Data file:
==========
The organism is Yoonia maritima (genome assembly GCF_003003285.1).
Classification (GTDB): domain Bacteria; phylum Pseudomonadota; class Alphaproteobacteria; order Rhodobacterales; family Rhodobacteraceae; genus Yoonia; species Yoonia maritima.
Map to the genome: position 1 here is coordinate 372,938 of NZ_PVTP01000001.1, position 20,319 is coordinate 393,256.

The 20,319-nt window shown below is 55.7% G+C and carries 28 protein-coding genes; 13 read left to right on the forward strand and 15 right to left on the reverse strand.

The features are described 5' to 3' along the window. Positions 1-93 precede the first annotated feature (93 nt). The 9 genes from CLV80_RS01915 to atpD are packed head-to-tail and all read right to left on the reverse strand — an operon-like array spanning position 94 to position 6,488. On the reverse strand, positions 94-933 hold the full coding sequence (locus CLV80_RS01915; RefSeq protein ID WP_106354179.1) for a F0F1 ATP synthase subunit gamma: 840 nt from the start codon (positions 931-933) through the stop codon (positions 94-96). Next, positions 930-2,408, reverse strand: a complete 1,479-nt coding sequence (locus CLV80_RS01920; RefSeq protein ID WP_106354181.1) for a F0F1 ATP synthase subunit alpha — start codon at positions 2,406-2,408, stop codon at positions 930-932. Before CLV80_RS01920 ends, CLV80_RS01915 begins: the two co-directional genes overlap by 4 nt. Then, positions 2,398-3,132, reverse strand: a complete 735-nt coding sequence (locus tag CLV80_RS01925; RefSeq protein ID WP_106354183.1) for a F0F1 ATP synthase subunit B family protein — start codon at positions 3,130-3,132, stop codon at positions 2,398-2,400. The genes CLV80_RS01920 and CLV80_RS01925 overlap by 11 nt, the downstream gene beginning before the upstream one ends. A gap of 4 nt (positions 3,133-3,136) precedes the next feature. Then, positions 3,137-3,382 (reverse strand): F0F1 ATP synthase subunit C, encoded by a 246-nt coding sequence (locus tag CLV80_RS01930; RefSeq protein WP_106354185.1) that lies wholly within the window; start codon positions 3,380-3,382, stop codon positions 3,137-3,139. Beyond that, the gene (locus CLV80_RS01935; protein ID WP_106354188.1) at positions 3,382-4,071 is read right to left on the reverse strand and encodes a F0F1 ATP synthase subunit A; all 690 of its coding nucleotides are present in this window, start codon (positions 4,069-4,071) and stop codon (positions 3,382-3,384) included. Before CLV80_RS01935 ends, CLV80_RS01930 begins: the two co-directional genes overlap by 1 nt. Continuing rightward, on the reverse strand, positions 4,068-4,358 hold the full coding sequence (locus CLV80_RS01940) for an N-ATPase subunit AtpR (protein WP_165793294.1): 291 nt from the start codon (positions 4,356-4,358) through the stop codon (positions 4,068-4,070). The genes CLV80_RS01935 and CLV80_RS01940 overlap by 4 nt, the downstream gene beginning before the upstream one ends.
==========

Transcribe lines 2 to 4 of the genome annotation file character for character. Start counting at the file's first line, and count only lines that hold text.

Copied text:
Classification (GTDB): domain Bacteria; phylum Pseudomonadota; class Alphaproteobacteria; order Rhodobacterales; family Rhodobacteraceae; genus Yoonia; species Yoonia maritima.
Map to the genome: position 1 here is coordinate 372,938 of NZ_PVTP01000001.1, position 20,319 is coordinate 393,256.

The 20,319-nt window shown below is 55.7% G+C and carries 28 protein-coding genes; 13 read left to right on the forward strand and 15 right to left on the reverse strand.